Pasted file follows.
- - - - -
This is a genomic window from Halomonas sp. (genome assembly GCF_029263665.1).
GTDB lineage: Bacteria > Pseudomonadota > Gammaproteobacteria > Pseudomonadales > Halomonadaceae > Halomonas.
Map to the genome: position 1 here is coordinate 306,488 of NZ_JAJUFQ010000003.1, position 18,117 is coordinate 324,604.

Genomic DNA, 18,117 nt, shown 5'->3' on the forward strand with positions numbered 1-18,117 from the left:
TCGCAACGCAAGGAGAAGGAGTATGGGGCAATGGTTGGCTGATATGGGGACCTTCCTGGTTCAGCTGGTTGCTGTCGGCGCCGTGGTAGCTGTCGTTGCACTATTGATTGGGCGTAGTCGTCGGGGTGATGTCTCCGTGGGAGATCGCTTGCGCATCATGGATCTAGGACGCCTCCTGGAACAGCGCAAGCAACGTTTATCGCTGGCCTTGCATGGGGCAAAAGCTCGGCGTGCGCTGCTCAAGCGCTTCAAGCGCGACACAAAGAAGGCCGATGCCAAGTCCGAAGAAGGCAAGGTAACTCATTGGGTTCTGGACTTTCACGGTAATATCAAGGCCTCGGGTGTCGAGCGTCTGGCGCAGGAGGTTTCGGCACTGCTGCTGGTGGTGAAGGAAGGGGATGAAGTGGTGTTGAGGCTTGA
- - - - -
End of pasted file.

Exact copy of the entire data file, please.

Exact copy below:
This is a genomic window from Halomonas sp. (genome assembly GCF_029263665.1).
GTDB lineage: Bacteria > Pseudomonadota > Gammaproteobacteria > Pseudomonadales > Halomonadaceae > Halomonas.
Map to the genome: position 1 here is coordinate 306,488 of NZ_JAJUFQ010000003.1, position 18,117 is coordinate 324,604.

Genomic DNA, 18,117 nt, shown 5'->3' on the forward strand with positions numbered 1-18,117 from the left:
TCGCAACGCAAGGAGAAGGAGTATGGGGCAATGGTTGGCTGATATGGGGACCTTCCTGGTTCAGCTGGTTGCTGTCGGCGCCGTGGTAGCTGTCGTTGCACTATTGATTGGGCGTAGTCGTCGGGGTGATGTCTCCGTGGGAGATCGCTTGCGCATCATGGATCTAGGACGCCTCCTGGAACAGCGCAAGCAACGTTTATCGCTGGCCTTGCATGGGGCAAAAGCTCGGCGTGCGCTGCTCAAGCGCTTCAAGCGCGACACAAAGAAGGCCGATGCCAAGTCCGAAGAAGGCAAGGTAACTCATTGGGTTCTGGACTTTCACGGTAATATCAAGGCCTCGGGTGTCGAGCGTCTGGCGCAGGAGGTTTCGGCACTGCTGCTGGTGGTGAAGGAAGGGGATGAAGTGGTGTTGAGGCTTGA